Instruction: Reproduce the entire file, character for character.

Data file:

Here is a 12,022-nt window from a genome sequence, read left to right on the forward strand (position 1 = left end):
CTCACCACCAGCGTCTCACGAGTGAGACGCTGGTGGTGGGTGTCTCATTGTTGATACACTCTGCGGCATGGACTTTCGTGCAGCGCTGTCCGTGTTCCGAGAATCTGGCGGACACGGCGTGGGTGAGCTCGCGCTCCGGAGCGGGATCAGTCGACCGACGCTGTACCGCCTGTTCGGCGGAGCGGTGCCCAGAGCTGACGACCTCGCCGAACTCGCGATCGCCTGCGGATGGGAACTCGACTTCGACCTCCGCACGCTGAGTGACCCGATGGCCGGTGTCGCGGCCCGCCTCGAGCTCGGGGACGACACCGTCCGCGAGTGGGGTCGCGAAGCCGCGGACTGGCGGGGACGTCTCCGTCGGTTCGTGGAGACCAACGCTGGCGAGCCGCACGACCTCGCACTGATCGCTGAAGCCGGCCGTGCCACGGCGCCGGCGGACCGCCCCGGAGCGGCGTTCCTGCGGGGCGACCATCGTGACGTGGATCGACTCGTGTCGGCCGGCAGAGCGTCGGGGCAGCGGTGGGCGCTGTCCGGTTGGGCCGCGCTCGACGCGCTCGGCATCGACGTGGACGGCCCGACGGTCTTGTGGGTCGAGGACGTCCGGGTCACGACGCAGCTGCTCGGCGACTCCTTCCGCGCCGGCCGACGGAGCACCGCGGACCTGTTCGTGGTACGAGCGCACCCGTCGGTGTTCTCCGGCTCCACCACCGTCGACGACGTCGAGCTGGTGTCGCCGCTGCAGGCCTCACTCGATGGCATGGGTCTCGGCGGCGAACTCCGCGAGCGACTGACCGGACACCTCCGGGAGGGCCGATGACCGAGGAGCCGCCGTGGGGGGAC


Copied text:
Here is a 12,022-nt window from a genome sequence, read left to right on the forward strand (position 1 = left end):
CTCACCACCAGCGTCTCACGAGTGAGACGCTGGTGGTGGGTGTCTCATTGTTGATACACTCTGCGGCATGGACTTTCGTGCAGCGCTGTCCGTGTTCCGAGAATCTGGCGGACACGGCGTGGGTGAGCTCGCGCTCCGGAGCGGGATCAGTCGACCGACGCTGTACCGCCTGTTCGGCGGAGCGGTGCCCAGAGCTGACGACCTCGCCGAACTCGCGATCGCCTGCGGATGGGAACTCGACTTCGACCTCCGCACGCTGAGTGACCCGATGGCCGGTGTCGCGGCCCGCCTCGAGCTCGGGGACGACACCGTCCGCGAGTGGGGTCGCGAAGCCGCGGACTGGCGGGGACGTCTCCGTCGGTTCGTGGAGACCAACGCTGGCGAGCCGCACGACCTCGCACTGATCGCTGAAGCCGGCCGTGCCACGGCGCCGGCGGACCGCCCCGGAGCGGCGTTCCTGCGGGGCGACCATCGTGACGTGGATCGACTCGTGTCGGCCGGCAGAGCGTCGGGGCAGCGGTGGGCGCTGTCCGGTTGGGCCGCGCTCGACGCGCTCGGCATCGACGTGGACGGCCCGACGGTCTTGTGGGTCGAGGACGTCCGGGTCACGACGCAGCTGCTCGGCGACTCCTTCCGCGCCGGCCGACGGAGCACCGCGGACCTGTTCGTGGTACGAGCGCACCCGTCGGTGTTCTCCGGCTCCACCACCGTCGACGACGTCGAGCTGGTGTCGCCGCTGCAGGCCTCACTCGATGGCATGGGTCTCGGCGGCGAACTCCGCGAGCGACTGACCGGACACCTCCGGGAGGGCCGATGACCGAGGAGCCGCCGTGGGGGGAC